Movie Night: Father Stu

If, when we shall arrive at Saint Mary of the Angels, all drenched with rain and trembling with cold, all covered with mud and exhausted from hunger; if, when we knock at the convent-gate, the porter should come angrily and ask us who we are; if, after we have told him, “We are two of the brethren”, he should answer angrily, “What ye say is not the truth; ye are but two impostors going about to deceive the world, and take away the alms of the poor; begone I say”; if then he refuse to open to us, and leave us outside, exposed to the snow and rain, suffering from cold and hunger till nightfall – then, if we accept such injustice, such cruelty and such contempt with patience, without being ruffled and without murmuring, believing with humility and charity that the porter really knows us, and that it is God who maketh him to speak thus against us, write down, O Brother Leo, that this is perfect joy.

And if we knock again, and the porter come out in anger to drive us away with oaths and blows, as if we were vile impostors, saying, “Begone, miserable robbers! to to the hospital, for here you shall neither eat nor sleep!” – and if we accept all this with patience, with joy, and with charity, O Brother Leo, write that this indeed is perfect joy.

And if, urged by cold and hunger, we knock again, calling to the porter and entreating him with many tears to open to us and give us shelter, for the love of God, and if he come out more angry than before, exclaiming, “These are but importunate rascals, I will deal with them as they deserve”; and taking a knotted stick, he seize us by the hood, throwing us on the ground, rolling us in the snow, and shall beat and wound us with the knots in the stick – if we bear all these injuries with patience and joy, thinking of the sufferings of our Blessed Lord, which we would share out of love for him, write, O Brother Leo, that here, finally, is perfect joy.

The above passage are the words of St Francis of Assisi. I was vaguely familiar with the above passage, but St Francis’ words were put into stark relief for me after seeing the movie “Father Stu.” Most people have probably already seen the commercials for this movie, and you can read a little about it on google. I am just going to share a few thoughts.

Father Stu is both quintessentially Catholic and quintessentially American. As an American Catholic, I am blown away by this movie. I am familiar with the stories of some saints-most of them European, and even the American ones are from long ago and far away. Their stories are always inspiring, but they usually (always?) seem foreign and difficult (impossible?) to relate to.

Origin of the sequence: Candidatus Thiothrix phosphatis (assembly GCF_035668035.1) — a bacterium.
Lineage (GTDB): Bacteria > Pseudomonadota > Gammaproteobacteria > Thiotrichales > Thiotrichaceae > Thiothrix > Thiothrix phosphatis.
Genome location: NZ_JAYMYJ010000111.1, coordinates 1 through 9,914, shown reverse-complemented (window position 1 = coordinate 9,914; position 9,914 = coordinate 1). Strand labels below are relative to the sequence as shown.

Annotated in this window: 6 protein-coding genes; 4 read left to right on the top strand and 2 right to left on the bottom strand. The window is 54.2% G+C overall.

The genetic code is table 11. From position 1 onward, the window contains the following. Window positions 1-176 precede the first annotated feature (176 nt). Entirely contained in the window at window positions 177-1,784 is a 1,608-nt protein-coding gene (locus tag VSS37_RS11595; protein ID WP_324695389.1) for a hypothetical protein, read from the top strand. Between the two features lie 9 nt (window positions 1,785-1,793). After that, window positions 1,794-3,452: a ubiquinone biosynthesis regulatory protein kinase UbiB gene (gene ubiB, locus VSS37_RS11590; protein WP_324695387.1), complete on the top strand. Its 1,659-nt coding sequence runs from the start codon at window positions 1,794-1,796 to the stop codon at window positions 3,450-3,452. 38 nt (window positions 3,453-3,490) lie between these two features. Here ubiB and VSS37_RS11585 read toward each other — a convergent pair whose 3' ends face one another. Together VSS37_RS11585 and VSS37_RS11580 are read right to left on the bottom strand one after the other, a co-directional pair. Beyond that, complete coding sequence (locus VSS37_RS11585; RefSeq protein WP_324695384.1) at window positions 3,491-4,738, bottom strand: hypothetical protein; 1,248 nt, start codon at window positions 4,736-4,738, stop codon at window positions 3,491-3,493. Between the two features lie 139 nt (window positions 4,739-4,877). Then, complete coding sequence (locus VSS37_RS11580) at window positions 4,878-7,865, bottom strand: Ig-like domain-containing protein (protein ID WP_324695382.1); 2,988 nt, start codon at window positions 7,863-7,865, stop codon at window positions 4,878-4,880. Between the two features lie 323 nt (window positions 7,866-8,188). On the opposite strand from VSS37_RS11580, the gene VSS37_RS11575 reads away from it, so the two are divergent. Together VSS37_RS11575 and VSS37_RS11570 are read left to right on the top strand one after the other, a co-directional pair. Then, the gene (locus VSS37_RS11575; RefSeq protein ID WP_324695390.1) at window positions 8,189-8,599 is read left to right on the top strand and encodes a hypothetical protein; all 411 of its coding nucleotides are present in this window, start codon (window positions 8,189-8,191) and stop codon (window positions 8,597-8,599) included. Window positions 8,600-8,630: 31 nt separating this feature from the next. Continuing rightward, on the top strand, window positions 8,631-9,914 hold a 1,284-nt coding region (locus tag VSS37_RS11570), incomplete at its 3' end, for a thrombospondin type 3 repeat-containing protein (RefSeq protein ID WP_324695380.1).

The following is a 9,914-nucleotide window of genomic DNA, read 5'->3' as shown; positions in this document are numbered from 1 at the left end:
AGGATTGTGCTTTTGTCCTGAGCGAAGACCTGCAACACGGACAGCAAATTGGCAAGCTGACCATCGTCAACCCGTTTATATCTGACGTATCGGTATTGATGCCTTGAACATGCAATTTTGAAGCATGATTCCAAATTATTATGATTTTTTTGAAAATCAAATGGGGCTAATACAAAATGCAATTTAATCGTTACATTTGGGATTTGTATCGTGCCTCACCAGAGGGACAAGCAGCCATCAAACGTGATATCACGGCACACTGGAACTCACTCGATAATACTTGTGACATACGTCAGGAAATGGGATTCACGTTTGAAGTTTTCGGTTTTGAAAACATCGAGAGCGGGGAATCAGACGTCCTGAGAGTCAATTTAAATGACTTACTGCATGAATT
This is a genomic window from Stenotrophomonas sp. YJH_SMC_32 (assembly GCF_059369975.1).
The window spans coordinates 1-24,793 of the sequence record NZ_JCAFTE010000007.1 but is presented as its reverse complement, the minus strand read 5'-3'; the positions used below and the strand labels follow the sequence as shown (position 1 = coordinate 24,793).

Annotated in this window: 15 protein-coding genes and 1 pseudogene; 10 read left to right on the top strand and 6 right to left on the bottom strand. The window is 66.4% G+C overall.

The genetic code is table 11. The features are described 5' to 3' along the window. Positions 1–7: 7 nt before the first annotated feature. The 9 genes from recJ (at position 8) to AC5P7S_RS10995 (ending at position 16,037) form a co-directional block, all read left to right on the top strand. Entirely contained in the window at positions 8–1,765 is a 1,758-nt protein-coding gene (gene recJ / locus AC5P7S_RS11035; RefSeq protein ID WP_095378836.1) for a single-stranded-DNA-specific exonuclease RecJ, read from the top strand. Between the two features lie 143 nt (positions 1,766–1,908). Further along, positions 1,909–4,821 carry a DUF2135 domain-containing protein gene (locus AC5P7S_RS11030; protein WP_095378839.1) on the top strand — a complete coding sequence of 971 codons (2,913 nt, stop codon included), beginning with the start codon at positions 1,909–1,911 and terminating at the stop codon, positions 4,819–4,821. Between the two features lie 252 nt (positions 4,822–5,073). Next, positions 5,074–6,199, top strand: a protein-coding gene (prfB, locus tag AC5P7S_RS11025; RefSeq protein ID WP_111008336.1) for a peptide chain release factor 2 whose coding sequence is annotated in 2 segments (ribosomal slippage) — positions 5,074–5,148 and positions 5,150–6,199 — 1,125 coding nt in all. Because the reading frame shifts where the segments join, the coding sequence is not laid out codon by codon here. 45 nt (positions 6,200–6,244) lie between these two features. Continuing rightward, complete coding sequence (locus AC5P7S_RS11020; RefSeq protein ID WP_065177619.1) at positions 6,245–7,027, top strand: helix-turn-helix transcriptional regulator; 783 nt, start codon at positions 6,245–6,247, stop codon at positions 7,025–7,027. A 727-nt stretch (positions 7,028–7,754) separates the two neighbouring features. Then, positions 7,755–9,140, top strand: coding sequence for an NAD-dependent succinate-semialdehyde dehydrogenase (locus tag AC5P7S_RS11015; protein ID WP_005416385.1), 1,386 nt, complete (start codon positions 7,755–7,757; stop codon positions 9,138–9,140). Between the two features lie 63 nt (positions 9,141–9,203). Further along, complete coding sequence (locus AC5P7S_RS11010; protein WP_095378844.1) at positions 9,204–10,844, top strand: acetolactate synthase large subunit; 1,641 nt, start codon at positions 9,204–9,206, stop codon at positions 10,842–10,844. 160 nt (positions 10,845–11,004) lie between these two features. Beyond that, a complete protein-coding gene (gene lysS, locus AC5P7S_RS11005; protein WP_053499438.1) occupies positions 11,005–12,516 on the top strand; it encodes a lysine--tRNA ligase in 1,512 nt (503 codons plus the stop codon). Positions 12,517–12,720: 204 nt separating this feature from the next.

Father Stu is different. He is a red blooded American guy from the late 20th century-an era I have actually lived in-who personifies Christ’s love in this world. And who graciously picks up his cross and follows Jesus, and who leads by example.

The world will never be the same.

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37 thoughts on “Movie Night: Father Stu

    1. Well, he lived a very interesting life, and his story makes for a good movie. Father Stu started out as a professional boxer, drinker, and womanizer, and then (through the love of a woman, lol) converted and eventually became a priest. I don’t want to give too much away, but the best way I can put it is that he was a totally normal guy who lived a remarkable life. I think a big part of the appeal of this movie is that Father Stu in fact did not really do anything of note: he was “only” a great Christian.

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        1. Of course it would count, I would think. It might actually count more-carry more weight, so to speak. But, no one can be declared a saint until they have been deceased for at least a few years. Anyone who is drawing breath on this earth doesn’t qualify, yet.

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        2. Lol ๐Ÿ™‚ No. You know that the answer to that question is, No, Simon ๐Ÿ™‚

          The good news, though, is that you don’t have to be a celibate priest in order to become a recognized saint. Catholics believe that everyone in heaven is a saint-and a few are recognized as such on earth. A few become famous, I guess you could say. Not all recognized saints are clergy: some were married, or single.

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        3. Well, St Augustine was a big time womanizer, before he became one of the greatest saints the world has ever known.

          Christianity is supposed to let everyone in, right? ๐Ÿ™‚

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        4. Lol ๐Ÿ™‚ Maybe I got the wrong impression from the pictures of your girlfriends you are always posting? ๐Ÿ™‚

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        5. Sure, but I have neither objected to the pictures, nor encouraged them, I don’t think. Well, one or two of them might have been funny, and I might have laughed and inadvertently encouraged them, but basically, I am agnostic ๐Ÿ™‚

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        6. This is so funny: St Augustine continued womanizing after becoming a Christian. It took him a while to give up sex, and he is famous for saying “Lord, make me chaste, just not yet.” LOL ๐Ÿ™‚

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        7. St. Paul refers to all believers in his letters as โ€œthe saintsโ€. Weโ€™re all on the road to sainthood, daily. The Catholic Church formalized a process (canonization) so that believers could all share in being inspired and encouraged by the lived-out faith of departed brothers and sisters of all ages, from all times, places, and ways of life. Whether they lived at Christianityโ€™s beginnings or five years ago.

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